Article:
, NAIROBI, Kenya, Jul 24-The emergency response by the World Food Program (WFP) is yet to reach 60 percent of the people in Somalia currently faced by acute hunger occasioned by a devastating drought never experienced in the Horn of Africa in decades.
WFP Executive Director Josette Sheeran told journalists in Nairobi on Sunday that the food crisis in Somalia has been worsened due to the insecurity posed by the Al Shabaab, and which is preventing effective provision of emergency relief services.
“More than 60 percent of the population in Somalia has been inaccessible because of the threat from the Al Shabaab but we are seeing a people moving on the road in search of food,” she said.
“We have heard the testimonies of mothers who have children leaving their children along the roads, those who are too weak to make it and some who died,” she explained of a crisis that she said may reach catastrophic levels in the coming weeks.
Ms Sheeran decried the rates of malnutrition in Somalia which, she said, were alarming and many people particularly children are currently starving to death.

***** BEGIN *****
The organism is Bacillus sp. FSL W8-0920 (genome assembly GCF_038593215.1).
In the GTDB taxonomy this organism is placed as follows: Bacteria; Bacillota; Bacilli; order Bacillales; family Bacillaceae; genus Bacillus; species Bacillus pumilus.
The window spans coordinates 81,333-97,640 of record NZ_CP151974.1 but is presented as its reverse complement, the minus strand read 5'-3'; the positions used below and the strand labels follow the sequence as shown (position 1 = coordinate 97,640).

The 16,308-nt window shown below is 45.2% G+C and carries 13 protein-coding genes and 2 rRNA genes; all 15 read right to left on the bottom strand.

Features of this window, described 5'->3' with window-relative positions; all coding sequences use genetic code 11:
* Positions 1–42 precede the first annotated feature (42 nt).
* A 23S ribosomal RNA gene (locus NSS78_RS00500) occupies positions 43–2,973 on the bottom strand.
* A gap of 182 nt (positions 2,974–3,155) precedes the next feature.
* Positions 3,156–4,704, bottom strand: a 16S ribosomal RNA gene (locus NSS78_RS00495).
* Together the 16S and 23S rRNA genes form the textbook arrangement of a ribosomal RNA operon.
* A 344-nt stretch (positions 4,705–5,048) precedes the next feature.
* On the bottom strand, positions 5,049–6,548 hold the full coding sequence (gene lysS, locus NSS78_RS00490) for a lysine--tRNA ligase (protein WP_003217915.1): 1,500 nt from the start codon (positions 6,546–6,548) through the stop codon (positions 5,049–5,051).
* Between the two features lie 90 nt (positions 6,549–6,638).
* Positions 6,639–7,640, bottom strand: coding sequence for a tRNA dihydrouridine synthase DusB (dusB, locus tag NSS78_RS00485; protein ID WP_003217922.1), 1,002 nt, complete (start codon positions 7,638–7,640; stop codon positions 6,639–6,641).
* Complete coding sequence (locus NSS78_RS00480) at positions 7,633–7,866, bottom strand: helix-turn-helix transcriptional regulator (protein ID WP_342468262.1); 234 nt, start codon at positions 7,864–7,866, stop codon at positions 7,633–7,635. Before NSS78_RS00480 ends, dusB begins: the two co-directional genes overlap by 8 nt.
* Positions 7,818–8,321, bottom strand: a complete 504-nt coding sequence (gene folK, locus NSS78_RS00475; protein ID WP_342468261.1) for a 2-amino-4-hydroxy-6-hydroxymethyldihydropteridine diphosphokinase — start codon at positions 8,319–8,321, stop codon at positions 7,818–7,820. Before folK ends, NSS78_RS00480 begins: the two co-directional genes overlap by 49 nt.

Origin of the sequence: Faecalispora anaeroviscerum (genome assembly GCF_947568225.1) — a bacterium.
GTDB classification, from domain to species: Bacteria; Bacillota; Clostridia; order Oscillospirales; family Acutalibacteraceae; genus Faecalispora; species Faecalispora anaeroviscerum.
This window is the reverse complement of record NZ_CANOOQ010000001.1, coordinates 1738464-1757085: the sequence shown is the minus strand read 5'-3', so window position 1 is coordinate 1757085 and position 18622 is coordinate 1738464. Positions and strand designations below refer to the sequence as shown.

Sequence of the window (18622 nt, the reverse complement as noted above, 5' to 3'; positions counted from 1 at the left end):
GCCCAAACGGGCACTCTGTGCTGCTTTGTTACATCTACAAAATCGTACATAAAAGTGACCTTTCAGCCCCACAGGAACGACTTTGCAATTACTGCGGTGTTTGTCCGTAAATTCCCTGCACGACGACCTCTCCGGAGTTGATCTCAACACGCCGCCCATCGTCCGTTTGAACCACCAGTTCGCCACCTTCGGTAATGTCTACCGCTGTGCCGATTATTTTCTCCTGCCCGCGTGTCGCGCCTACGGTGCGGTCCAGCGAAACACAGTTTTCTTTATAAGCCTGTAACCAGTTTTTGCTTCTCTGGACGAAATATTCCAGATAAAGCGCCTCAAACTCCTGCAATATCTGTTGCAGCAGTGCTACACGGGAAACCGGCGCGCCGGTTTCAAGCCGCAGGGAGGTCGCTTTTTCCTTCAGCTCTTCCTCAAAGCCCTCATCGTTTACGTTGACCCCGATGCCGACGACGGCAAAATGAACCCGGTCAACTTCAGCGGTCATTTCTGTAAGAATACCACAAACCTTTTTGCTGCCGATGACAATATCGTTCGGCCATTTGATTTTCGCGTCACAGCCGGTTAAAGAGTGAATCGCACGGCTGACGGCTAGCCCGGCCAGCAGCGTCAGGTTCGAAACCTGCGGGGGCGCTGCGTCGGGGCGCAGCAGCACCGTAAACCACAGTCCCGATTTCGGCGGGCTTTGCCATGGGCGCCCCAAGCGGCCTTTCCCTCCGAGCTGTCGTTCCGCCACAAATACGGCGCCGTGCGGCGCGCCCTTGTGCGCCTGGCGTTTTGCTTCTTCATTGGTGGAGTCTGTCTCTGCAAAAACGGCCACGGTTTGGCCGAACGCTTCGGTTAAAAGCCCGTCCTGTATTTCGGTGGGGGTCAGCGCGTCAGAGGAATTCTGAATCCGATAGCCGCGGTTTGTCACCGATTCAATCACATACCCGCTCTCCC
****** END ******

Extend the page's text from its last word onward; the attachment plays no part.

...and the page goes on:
“When you have a malnutrition rate of 4O percent then you are dealing with an emergency, 40 percent of the children could die. It has now become a multiple crisis with people moving and getting displaced,”she further explained.
Ms Sheeran however assured that the UN agency would continue to operate where it was possible to do so having lost 14 workers in Somalia since 2008.
She said that WFP will scale up its response in a multi-pronged operation by airlifting food into the capital, Mogadishu, in the coming days to help the thousands of malnourished children who face starvation in the country, two days after Kenyan government Spokesman Dr Alfred Mutua called on the international community to consider airlifting food to the hunger stricken areas in Somaliland instead of waiting for refugees to walks hundreds of Kilometers into Kenya in search of food.
Lately, statistics released by the Internal Security Ministry last Friday indicate that up to 11,000 Somali refugees are trooping into camps inside Kenya monthly, thus worsening the crisis even more.
“For us speed is of essence in scaling up the special products to curb malnutrition, so we are beginning airlifts to Mogadishu and all the other areas prepared to get the foods,” the WFP chief said Sunday.
“We are considering every thing, airlifting food, dropping foods from aircrafts; we will also work with community leaders and capitalize on any window of opportunity we find to make sure people are reached,” she assured.